What is Niddah? Menstruation in Judaism – a lecture in the series Old and New Questions

Caspar Philips Jacobsz, Kobiety w mykwie, Amsterdam, 1783. Bibliotheca Rosenthaliana, Uniwersytet w Amsterdam

Niddah is the term used in Jewish tradition for a menstruating woman and, by extension, for menstruation, menstrual impurity, laws related to menstruation, and the like. The word derives from a Hebrew root (ndd/ndh) that pertains to “wandering” or “exclusion,” suggesting that a menstruating woman should be excluded from the community. The laws of “Niddah” affect observant Jews to this day.

In this presentation, we will explore their history from the Bible until today, and consider their impact on Jewish life in various ways, including questions regarding the place and role of women in synagogues, rituals, Jewish cemeteries, marital intimacy, reproductive medicine, and Jewish demography.

Evyatar Marienberg is an Associate Professor in the Department of Religious Studies at the University of North Carolina at Chapel Hill (USA). He is a historian of religions, having a particular focus on the study of beliefs and practices of lay Jews and Christians from various periods. His doctoral dissertation was devoted to the conceptualization of menstruation in Jewish and Christian cultures, with a particular interest in the Medieval and Early Modern periods. He published two books and many articles on the matter.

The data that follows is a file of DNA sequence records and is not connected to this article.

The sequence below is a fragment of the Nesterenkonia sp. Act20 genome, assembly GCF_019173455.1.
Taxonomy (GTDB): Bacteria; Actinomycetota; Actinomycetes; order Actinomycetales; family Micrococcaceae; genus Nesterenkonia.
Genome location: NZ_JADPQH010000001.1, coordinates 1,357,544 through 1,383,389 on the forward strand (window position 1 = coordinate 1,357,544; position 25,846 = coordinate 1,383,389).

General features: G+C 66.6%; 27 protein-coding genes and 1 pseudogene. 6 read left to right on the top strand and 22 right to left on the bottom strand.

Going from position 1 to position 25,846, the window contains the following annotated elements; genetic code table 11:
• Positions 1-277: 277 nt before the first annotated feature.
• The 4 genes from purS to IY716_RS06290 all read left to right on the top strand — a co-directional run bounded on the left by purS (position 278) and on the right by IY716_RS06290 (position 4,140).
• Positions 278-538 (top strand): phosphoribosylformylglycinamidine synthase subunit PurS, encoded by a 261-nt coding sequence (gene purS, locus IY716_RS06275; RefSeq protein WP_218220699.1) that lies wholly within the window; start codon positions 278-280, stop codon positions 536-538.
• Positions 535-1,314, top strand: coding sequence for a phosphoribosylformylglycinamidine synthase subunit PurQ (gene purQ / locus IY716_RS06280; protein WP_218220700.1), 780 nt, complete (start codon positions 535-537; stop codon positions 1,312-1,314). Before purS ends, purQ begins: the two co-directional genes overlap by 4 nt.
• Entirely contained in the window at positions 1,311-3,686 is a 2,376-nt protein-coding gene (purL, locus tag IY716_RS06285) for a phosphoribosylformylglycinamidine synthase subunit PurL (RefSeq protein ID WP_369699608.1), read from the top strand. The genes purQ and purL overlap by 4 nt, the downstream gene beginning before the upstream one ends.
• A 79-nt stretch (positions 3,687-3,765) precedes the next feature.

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The lecture is organized within the Global Education Outreach Program.

The lecture was made possible thanks to the support of the Taube Foundation for Jewish Life & Culture, the William K. Bowes, Jr. Foundation, and the Association of the Jewish Historical Institute of Poland.